They are receptive to proposals put forth by VHA Undersecretary of Health David Shulkin when he recently testified before the commission. He proposes allowing veterans to use private sector providers when needed, while strengthening the VHA’s ability to deliver direct care as well as manage and coordinate any care veterans receive from private sector providers.
In his book as well as in his role on the commission, Phillip Longman has urged Congress to extend VHA care to all veterans (not just those with service connected disabilities and/or low incomes). He suggests that veteran’s spouses and their families should also be able to access VHA care and recommends establishing pilot projects that would allow non-veterans to purchase care in the system. One group that could be included first are the over 200,000 non-veteran VHA employees who care for veterans but can’t access the high quality care they provide. Just as most employees at Kaiser are covered by their own employer, VHA staff should be able to access the care VHA delivers if they so choose.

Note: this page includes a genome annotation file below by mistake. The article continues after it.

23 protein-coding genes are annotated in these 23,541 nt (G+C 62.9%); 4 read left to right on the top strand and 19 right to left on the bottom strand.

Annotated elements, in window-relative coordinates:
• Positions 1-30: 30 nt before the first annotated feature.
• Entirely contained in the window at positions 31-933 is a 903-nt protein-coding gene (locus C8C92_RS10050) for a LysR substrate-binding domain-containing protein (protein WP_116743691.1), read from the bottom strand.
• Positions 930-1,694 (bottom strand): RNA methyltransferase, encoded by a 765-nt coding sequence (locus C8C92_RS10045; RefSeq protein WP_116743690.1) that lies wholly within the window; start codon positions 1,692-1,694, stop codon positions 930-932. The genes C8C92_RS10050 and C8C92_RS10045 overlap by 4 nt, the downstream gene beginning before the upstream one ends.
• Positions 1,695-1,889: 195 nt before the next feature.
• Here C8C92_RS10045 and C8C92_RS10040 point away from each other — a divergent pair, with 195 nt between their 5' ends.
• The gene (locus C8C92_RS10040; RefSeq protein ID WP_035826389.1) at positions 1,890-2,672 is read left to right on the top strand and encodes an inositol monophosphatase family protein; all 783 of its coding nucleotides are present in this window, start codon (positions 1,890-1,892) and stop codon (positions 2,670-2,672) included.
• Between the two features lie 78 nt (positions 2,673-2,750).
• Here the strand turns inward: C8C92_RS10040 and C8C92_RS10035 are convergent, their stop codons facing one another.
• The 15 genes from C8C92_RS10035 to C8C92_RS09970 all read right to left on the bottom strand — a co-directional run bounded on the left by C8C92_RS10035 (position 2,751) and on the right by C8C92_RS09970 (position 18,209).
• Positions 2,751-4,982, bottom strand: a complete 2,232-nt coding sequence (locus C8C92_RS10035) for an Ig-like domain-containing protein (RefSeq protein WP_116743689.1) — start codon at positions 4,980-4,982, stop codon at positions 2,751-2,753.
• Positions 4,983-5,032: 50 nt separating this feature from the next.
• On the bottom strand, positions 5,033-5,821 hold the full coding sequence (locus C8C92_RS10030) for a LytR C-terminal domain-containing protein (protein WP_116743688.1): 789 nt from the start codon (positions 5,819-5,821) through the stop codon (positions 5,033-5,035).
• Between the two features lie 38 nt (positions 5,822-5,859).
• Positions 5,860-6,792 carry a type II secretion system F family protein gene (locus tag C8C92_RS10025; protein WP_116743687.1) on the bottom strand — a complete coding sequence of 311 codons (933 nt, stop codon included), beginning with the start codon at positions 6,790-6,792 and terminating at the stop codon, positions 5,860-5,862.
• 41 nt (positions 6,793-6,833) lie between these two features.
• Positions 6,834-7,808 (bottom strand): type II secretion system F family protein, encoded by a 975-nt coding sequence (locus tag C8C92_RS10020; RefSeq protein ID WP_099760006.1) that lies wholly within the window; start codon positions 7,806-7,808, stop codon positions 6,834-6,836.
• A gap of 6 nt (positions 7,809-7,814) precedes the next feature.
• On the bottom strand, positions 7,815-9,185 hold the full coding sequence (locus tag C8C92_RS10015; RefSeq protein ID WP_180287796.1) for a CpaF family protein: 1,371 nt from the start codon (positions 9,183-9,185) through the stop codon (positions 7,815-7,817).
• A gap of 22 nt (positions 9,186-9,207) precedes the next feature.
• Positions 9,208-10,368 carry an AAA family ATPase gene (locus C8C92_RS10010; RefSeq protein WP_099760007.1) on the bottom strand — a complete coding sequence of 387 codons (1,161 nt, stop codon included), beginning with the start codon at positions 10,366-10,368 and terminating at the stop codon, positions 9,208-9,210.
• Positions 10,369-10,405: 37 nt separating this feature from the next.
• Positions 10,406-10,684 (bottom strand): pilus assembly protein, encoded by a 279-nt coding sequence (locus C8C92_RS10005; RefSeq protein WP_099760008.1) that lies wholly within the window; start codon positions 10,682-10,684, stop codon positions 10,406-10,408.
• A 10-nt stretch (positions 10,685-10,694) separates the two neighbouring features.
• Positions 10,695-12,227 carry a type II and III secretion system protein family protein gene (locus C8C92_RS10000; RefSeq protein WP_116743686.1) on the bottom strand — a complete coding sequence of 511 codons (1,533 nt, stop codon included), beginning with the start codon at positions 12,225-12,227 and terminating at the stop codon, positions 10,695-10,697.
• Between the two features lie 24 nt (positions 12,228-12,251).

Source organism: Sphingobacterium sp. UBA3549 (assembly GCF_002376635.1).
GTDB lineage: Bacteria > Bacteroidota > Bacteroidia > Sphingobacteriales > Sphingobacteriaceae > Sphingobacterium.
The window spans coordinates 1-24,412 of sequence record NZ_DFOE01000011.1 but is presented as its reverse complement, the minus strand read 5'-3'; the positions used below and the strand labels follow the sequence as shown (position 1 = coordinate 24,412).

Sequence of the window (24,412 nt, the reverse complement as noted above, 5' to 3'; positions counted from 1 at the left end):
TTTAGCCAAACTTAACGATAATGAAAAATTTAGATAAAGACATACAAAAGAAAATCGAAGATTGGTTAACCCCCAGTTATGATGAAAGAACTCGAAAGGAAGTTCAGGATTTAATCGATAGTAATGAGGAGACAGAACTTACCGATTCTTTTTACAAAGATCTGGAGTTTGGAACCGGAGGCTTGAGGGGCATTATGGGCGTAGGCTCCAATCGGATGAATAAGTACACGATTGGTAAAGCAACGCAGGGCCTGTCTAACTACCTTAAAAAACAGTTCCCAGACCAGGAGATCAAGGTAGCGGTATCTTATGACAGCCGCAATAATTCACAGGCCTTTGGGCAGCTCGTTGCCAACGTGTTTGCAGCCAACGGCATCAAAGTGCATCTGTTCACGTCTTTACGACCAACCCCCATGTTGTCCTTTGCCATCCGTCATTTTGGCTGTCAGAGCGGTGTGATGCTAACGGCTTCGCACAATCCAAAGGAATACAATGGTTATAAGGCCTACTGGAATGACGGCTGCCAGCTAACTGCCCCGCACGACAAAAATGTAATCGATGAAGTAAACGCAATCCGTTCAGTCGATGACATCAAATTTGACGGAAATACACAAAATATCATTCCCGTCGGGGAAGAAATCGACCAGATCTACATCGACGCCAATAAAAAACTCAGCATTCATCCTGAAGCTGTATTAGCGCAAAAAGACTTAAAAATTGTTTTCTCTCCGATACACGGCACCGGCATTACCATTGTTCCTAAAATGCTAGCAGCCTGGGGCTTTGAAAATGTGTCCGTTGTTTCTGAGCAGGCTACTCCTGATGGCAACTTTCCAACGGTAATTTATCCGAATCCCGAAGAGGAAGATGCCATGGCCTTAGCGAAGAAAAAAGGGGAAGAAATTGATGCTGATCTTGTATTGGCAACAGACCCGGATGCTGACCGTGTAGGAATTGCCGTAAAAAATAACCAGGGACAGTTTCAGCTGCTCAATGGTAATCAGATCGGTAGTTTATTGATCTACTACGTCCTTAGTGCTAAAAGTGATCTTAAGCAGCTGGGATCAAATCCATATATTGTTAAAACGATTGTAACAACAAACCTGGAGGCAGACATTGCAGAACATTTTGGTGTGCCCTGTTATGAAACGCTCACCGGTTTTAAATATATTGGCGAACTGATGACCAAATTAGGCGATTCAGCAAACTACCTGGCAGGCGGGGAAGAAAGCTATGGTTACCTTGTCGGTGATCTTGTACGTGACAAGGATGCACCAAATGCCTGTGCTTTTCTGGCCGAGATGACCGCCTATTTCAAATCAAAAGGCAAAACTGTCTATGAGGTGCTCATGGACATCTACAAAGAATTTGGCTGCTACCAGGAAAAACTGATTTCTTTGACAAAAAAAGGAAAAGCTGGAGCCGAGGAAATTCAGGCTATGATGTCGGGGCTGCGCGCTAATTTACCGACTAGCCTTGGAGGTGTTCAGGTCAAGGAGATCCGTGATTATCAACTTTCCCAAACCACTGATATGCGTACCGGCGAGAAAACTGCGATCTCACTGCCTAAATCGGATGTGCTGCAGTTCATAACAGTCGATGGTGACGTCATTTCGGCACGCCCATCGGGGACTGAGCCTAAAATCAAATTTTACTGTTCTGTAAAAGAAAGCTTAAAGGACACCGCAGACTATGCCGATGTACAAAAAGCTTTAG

In the name of delivering what it calls “veteran centric” care, the commission’s pro-privatization faction want to squander the 70 -year investment that U.S. taxpayers have made in the largest and only fully integrated healthcare system in America. While private sector hospitals and other providers talk about being patient-centered, few really are. In spite of its many problems and the numerous obstacles it faces, the VHA has tried to create a truly veteran/patient centered system. Throughout California, many of us non-veterans who help pay for veterans’ care already know that having private health insurance is not the same thing as having access to reliable, affordable, high quality, integrated care.
Healthcare journalist Suzanne Gordon has authored 18 books, many on the problems of patient safety in the private sector healthcare system. She is writing a new book on VHA healthcare and has spent the past year and a half visiting VHA facilities around the country.